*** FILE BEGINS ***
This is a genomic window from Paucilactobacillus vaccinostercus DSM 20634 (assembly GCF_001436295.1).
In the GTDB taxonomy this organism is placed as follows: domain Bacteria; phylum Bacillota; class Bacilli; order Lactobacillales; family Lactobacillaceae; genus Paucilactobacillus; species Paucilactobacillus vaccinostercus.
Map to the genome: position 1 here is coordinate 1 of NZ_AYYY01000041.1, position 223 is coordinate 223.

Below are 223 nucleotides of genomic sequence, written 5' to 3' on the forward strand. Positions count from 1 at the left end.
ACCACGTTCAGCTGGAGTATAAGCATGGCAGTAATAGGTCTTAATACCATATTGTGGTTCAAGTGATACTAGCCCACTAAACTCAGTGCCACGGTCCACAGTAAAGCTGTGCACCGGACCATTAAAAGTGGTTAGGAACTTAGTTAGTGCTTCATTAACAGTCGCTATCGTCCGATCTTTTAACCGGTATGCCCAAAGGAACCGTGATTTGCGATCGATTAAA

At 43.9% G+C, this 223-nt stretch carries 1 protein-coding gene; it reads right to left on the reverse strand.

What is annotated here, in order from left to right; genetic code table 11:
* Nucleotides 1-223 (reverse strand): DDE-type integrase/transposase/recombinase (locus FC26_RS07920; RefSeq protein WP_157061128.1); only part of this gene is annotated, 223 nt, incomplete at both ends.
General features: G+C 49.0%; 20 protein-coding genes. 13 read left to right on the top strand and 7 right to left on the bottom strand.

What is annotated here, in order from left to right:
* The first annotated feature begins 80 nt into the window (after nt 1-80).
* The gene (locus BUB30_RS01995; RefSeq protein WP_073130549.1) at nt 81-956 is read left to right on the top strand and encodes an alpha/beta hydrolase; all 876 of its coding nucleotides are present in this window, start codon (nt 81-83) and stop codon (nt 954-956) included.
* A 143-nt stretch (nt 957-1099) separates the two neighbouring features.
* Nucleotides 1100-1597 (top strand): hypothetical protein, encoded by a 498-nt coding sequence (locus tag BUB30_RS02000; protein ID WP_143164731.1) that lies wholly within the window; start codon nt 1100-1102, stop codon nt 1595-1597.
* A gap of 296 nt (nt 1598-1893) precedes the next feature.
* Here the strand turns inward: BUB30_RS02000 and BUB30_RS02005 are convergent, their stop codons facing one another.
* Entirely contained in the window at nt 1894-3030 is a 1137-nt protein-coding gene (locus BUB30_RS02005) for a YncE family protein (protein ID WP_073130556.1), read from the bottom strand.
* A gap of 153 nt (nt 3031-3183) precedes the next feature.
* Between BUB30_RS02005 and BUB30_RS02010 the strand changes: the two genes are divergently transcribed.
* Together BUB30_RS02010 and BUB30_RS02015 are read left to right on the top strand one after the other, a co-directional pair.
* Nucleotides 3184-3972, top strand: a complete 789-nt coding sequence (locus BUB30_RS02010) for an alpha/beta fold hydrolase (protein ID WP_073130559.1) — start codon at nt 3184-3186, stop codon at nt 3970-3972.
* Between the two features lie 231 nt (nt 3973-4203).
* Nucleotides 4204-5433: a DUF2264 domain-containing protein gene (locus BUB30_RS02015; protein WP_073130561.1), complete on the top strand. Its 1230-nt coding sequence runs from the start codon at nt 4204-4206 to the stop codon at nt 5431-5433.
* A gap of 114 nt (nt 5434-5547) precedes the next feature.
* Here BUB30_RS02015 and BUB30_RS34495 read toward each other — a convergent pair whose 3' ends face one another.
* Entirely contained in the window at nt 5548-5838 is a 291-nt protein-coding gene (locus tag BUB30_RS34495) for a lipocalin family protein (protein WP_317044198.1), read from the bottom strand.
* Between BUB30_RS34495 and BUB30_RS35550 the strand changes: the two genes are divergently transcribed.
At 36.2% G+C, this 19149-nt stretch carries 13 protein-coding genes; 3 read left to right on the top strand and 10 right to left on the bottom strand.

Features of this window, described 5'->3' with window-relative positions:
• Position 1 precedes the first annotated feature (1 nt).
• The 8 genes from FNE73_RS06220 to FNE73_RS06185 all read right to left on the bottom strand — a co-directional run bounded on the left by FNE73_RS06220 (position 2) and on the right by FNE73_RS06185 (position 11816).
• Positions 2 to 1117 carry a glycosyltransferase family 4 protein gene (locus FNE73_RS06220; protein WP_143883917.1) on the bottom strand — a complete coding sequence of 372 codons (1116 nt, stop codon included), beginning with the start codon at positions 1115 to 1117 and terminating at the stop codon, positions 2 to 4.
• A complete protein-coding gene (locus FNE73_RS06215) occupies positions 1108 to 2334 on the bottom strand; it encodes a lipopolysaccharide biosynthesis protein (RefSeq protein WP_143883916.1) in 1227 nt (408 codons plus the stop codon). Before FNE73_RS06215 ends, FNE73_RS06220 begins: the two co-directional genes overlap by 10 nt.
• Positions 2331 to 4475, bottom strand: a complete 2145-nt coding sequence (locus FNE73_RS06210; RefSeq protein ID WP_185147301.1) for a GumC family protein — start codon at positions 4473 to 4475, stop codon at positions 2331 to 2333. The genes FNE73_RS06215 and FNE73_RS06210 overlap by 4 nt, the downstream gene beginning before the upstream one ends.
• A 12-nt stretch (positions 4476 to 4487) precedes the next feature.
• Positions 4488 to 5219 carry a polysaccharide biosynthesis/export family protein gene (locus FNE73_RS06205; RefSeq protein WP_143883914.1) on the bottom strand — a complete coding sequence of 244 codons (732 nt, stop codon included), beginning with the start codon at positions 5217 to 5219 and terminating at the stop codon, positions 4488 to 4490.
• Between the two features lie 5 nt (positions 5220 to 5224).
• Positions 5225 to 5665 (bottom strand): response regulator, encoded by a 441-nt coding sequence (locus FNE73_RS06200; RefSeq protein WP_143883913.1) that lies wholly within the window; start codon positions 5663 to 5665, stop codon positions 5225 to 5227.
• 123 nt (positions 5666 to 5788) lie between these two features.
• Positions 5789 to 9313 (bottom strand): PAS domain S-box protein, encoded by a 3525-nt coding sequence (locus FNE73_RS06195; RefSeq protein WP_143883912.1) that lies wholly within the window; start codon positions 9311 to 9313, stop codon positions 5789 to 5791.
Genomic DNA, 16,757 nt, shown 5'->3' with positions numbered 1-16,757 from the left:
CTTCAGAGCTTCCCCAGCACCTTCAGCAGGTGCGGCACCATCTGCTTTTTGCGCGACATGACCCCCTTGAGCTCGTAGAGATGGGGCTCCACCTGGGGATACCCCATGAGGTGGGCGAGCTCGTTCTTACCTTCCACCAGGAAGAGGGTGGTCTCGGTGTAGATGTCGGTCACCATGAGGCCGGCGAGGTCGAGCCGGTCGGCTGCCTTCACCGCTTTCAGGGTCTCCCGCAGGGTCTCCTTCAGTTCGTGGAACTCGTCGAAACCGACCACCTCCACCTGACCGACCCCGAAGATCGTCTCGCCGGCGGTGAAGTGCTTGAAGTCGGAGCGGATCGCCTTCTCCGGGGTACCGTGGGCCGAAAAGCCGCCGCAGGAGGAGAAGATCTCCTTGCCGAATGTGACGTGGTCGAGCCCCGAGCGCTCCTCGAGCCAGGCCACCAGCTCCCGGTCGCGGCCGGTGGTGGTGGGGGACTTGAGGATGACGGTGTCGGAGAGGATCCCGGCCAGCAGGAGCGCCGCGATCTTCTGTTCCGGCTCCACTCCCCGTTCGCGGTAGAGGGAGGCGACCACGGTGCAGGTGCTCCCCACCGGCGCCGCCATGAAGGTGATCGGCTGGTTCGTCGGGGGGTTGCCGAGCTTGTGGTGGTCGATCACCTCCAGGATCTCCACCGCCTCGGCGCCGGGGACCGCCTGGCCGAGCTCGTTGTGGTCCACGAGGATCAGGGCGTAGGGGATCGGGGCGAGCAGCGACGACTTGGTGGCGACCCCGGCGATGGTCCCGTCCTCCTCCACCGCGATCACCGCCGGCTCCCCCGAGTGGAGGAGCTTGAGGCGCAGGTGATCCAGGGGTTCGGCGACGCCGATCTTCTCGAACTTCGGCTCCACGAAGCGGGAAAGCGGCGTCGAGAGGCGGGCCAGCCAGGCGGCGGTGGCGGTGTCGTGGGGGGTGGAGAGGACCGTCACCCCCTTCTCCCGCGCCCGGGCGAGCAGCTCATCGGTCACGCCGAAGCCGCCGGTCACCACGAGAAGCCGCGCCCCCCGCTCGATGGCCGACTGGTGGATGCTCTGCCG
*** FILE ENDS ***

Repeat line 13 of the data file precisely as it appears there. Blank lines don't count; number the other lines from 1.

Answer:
* A 143-nt stretch (nt 957-1099) separates the two neighbouring features.